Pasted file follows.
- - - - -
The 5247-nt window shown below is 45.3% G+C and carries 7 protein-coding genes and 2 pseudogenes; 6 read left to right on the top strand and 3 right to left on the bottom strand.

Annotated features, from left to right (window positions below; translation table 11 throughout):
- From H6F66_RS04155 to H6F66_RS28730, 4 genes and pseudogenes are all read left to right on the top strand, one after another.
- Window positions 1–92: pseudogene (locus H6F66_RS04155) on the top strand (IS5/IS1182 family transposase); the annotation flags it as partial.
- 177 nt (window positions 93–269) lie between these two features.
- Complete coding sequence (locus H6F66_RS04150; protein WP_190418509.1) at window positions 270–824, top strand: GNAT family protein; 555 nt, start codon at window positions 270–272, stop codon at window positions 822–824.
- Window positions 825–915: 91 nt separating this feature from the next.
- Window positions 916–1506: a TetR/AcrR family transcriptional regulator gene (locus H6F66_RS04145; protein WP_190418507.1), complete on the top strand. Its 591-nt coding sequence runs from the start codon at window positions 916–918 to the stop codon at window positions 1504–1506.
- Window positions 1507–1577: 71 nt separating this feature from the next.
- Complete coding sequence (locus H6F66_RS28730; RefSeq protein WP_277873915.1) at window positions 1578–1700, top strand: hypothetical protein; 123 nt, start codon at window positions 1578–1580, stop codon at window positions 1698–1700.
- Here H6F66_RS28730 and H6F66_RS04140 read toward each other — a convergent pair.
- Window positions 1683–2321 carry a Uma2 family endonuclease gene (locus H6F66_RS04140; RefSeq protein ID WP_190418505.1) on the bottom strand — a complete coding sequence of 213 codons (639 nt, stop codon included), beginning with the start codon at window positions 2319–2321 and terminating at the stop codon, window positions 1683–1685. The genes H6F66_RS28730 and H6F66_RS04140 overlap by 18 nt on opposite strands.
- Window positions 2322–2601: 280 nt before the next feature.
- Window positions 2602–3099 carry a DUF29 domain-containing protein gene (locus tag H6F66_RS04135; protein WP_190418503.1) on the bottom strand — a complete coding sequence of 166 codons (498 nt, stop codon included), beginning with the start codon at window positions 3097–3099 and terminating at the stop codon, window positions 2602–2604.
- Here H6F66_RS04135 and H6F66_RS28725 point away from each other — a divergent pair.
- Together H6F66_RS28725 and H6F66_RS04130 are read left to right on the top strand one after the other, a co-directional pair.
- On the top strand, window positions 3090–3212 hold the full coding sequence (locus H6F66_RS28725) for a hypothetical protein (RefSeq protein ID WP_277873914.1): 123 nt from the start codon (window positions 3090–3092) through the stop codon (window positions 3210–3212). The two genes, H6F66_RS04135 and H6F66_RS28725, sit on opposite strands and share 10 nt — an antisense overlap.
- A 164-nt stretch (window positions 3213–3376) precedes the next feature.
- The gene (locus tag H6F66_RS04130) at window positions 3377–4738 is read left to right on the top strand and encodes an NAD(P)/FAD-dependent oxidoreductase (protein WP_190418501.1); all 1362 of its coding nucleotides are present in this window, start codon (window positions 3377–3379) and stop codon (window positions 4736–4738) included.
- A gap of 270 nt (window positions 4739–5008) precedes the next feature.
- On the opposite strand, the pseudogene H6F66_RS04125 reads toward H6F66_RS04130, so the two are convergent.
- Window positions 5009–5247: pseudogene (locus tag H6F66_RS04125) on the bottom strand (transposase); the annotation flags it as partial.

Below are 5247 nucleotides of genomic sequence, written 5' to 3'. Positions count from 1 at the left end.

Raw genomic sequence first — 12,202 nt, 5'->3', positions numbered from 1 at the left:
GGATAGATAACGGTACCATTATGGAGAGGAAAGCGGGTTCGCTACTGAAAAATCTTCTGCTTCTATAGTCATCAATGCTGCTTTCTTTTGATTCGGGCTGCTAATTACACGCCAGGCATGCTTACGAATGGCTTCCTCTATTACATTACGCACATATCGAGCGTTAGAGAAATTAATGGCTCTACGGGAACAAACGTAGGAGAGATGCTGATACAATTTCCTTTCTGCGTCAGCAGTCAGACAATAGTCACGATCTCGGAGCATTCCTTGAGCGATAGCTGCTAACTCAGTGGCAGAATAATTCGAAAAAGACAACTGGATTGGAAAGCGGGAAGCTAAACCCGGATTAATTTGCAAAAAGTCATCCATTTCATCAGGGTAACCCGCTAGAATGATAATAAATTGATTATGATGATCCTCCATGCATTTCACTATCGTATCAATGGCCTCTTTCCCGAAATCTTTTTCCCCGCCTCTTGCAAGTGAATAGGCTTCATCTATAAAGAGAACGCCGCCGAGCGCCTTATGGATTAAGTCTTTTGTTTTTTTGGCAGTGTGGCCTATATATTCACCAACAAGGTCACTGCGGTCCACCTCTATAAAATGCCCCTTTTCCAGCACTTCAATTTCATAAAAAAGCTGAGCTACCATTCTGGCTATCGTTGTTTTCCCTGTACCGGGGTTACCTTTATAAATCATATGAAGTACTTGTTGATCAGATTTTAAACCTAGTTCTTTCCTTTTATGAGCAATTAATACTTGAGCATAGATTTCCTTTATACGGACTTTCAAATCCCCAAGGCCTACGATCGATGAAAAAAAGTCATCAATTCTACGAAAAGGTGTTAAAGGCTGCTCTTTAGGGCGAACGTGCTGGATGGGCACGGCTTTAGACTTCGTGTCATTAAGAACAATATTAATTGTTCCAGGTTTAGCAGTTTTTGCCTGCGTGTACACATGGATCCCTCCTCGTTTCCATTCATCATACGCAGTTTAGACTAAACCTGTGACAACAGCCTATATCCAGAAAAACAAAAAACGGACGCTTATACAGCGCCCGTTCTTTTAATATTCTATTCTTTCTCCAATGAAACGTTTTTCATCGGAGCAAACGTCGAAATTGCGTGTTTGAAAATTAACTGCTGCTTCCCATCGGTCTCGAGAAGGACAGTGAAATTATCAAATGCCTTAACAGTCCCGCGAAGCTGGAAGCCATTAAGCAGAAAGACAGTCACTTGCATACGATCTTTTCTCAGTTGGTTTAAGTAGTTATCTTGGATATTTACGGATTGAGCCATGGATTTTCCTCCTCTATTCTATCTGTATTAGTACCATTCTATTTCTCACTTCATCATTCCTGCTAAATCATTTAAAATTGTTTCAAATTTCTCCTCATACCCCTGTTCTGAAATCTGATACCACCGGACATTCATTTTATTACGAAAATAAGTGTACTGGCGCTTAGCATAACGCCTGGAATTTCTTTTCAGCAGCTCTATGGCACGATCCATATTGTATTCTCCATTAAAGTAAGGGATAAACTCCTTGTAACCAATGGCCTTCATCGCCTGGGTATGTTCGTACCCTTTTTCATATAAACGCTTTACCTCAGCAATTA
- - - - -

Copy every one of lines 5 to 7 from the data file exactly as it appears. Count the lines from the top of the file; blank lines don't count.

- 177 nt (window positions 93–269) lie between these two features.
- Complete coding sequence (locus H6F66_RS04150; protein WP_190418509.1) at window positions 270–824, top strand: GNAT family protein; 555 nt, start codon at window positions 270–272, stop codon at window positions 822–824.
- Window positions 825–915: 91 nt separating this feature from the next.